The warnings of future price-freezes, of confiscation, of higher business taxes, of punitive regulation create the sense of a culture in which enterprise and inward investment would be unwise to venture. The new Miliband revivalism brings back the threat of nationalisation and state seizure that did so much to wreck the prospects of post-war British industry.

And yes, Mr Cameron makes it clear that he sees all this. He also appears to appreciate how truly backward-looking and reactionary it is. This is a belief system that collapsed under the weight of its own contradictions a generation ago. So definitively discredited was the statist solution that it did not even enjoy a renaissance after the spectacular financial crash of 2008: failed banks may have been taken into public ownership but everybody agreed that this should be a temporary measure for the duration of the present emergency. Nobody wanted the government to control the financial institutions for a moment longer than was necessary. If mass public opinion didn’t revert to socialist theology then, it never will.

Wise words that I doubt the acolytes of Labour will hear.

Yet here it is, flickering into life again: the Old Religion with its seductive dream of a perfect, state-controlled economy in which no one makes “too much” profit and no one ever earns less than he needs.

The Tories need to go after this argument at full throttle: to make a well-defined, unambiguous fight over state power versus individual liberty.

It’s important to note that what was compelling about the Miliband show was not the half-baked policies but the personal belief with which they were delivered. This is an opportunity for Mr Cameron to make his case with similar clarity and conviction: to say that Tories, too, accept that there is a cost-of-living crisis but that their solution is for the government to charge you less in tax and give you more real choice of services – which will make them cost less, too. It is about giving more spending power to people and less to government.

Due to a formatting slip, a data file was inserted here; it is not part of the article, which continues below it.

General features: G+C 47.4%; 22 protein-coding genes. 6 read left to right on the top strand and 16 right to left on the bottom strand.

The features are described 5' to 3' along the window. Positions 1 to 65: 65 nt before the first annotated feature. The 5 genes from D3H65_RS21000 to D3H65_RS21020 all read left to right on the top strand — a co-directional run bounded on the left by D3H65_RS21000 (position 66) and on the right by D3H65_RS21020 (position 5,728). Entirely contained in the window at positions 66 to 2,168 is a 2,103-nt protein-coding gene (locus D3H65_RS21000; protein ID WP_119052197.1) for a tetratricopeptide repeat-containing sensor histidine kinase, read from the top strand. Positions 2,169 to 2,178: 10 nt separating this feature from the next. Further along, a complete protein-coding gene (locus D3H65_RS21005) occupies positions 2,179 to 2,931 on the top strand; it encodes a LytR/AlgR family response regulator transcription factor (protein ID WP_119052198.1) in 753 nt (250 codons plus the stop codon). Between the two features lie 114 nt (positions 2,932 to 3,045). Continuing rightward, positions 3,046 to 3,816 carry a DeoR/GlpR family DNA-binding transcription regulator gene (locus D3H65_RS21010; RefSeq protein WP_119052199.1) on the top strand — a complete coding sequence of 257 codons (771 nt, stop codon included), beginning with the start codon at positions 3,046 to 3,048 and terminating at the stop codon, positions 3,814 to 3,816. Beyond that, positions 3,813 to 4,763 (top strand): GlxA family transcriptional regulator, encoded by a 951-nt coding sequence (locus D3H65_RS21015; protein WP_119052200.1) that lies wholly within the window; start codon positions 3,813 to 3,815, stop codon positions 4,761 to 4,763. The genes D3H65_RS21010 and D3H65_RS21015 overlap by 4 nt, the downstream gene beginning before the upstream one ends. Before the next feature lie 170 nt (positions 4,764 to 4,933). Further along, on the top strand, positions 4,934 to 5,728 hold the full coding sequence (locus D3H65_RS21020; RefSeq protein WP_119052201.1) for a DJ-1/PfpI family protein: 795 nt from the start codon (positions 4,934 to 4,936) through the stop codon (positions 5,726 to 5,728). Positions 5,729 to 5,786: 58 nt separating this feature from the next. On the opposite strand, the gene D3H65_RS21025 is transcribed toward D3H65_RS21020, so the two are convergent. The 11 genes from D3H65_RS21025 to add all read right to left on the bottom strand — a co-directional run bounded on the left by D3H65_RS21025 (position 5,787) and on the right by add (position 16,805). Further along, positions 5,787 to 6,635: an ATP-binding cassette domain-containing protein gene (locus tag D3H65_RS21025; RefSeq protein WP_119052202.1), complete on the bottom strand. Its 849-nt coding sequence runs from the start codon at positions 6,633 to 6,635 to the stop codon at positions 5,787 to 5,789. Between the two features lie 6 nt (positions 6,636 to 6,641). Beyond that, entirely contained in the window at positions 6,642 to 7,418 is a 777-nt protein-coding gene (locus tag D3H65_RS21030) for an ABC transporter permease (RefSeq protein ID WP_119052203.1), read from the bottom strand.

It is extraordinary that state socialism should be stalking the land once again. Out of sheer desperation, Labour decided to lift the lid on a coffin. In Manchester this week, Mr Cameron needs to wield a good stout wooden stake.

I have constantly warned national of the same…yet we have Hekia Parata entertaining the teacher unions, Simon Bridges placing timid reforms before the parliament and Jami-lee Ross’ bill languishing as a members bill instead of being adopted by the government.

Timidity emboldens unions bullies. Cut off their power and cut off their money.

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As much at home writing editorials as being the subject of them, Cam has won awards, including the Canon Media Award for his work on the Len Brown/Bevan Chuang story. When he’s not creating the news, he tends to be in it, with protagonists using the courts, media and social media to deliver financial as well as death threats.

They say that news is something that someone, somewhere, wants kept quiet. Cam Slater doesn’t do quiet and, as a result, he is a polarising, controversial but highly effective journalist who takes no prisoners.

He is fearless in his pursuit of a story.

Love him or loathe him, you can’t ignore him.

To read Cam’s previous articles click on his name in blue.